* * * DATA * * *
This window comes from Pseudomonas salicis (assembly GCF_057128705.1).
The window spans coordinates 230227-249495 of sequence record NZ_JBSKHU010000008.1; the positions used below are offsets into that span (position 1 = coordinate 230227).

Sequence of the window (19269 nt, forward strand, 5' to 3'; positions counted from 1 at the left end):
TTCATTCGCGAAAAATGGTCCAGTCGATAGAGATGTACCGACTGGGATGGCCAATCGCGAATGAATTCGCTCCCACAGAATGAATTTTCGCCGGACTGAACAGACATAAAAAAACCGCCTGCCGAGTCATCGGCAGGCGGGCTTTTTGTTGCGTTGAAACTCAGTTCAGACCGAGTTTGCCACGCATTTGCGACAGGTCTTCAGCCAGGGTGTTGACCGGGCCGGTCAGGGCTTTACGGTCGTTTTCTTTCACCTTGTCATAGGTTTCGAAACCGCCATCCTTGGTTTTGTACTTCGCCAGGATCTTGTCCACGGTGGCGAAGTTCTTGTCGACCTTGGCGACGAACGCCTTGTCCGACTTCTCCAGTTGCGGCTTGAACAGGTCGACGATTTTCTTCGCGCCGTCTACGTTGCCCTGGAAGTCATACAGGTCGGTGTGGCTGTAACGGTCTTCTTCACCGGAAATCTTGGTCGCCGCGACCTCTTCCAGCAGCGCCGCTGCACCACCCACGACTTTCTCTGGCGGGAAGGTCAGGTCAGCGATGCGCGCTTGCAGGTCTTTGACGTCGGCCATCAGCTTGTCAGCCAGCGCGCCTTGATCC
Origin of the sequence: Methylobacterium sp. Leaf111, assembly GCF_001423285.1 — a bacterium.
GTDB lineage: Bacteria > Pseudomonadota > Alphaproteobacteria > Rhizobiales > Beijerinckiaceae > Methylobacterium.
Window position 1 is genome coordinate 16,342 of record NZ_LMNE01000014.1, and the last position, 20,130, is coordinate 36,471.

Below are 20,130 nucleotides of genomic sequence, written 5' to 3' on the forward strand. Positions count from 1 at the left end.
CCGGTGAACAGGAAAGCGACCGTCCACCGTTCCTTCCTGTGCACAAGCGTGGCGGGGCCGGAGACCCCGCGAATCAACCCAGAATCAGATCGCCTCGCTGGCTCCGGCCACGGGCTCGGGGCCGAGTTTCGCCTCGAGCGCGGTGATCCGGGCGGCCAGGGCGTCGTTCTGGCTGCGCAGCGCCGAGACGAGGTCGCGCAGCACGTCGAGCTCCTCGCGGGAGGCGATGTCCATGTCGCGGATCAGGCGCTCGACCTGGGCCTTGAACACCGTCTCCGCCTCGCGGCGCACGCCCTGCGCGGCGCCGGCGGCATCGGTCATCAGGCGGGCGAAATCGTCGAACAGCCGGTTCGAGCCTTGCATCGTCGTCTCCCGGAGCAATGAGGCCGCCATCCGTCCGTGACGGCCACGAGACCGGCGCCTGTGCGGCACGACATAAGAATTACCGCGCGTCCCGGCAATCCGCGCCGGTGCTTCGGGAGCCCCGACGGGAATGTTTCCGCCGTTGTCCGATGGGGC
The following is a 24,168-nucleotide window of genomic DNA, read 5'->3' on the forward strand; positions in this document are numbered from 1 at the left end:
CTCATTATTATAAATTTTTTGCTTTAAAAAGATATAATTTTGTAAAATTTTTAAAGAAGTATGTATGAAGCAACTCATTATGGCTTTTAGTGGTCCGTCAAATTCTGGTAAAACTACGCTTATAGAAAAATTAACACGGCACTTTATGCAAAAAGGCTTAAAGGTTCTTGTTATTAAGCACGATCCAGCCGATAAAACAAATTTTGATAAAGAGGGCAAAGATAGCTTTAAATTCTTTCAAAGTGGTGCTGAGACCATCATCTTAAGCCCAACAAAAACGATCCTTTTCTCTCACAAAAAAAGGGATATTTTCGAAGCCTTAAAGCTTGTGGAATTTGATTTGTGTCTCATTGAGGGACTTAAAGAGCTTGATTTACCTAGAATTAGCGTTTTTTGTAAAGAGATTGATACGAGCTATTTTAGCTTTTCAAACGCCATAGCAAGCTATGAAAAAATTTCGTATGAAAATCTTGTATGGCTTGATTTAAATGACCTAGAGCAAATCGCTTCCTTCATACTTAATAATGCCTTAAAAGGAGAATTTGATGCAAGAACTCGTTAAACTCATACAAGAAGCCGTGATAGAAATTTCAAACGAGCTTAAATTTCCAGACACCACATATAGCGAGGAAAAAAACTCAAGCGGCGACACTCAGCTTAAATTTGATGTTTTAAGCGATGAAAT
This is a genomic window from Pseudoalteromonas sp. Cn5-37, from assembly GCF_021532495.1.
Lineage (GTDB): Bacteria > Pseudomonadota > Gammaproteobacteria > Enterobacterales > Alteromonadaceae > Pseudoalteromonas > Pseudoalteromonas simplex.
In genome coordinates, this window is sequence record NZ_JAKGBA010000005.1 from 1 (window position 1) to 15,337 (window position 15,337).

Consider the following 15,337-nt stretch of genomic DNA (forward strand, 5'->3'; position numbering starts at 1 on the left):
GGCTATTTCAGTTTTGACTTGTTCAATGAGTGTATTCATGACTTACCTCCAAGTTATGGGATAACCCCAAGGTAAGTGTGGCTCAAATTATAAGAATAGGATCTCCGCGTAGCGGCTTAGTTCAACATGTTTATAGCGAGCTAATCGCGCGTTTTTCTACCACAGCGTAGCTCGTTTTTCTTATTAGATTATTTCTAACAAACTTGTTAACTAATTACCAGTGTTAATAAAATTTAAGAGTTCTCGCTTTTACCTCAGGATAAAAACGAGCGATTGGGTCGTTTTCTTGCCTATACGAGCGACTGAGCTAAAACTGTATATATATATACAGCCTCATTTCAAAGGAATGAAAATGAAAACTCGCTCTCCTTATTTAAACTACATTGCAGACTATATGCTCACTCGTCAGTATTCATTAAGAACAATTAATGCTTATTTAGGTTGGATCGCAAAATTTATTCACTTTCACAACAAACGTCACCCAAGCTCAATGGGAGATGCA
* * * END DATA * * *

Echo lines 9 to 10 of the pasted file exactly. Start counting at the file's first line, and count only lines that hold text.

CCGGTGAACAGGAAAGCGACCGTCCACCGTTCCTTCCTGTGCACAAGCGTGGCGGGGCCGGAGACCCCGCGAATCAACCCAGAATCAGATCGCCTCGCTGGCTCCGGCCACGGGCTCGGGGCCGAGTTTCGCCTCGAGCGCGGTGATCCGGGCGGCCAGGGCGTCGTTCTGGCTGCGCAGCGCCGAGACGAGGTCGCGCAGCACGTCGAGCTCCTCGCGGGAGGCGATGTCCATGTCGCGGATCAGGCGCTCGACCTGGGCCTTGAACACCGTCTCCGCCTCGCGGCGCACGCCCTGCGCGGCGCCGGCGGCATCGGTCATCAGGCGGGCGAAATCGTCGAACAGCCGGTTCGAGCCTTGCATCGTCGTCTCCCGGAGCAATGAGGCCGCCATCCGTCCGTGACGGCCACGAGACCGGCGCCTGTGCGGCACGACATAAGAATTACCGCGCGTCCCGGCAATCCGCGCCGGTGCTTCGGGAGCCCCGACGGGAATGTTTCCGCCGTTGTCCGATGGGGC
The following is a 24,168-nucleotide window of genomic DNA, read 5'->3' on the forward strand; positions in this document are numbered from 1 at the left end: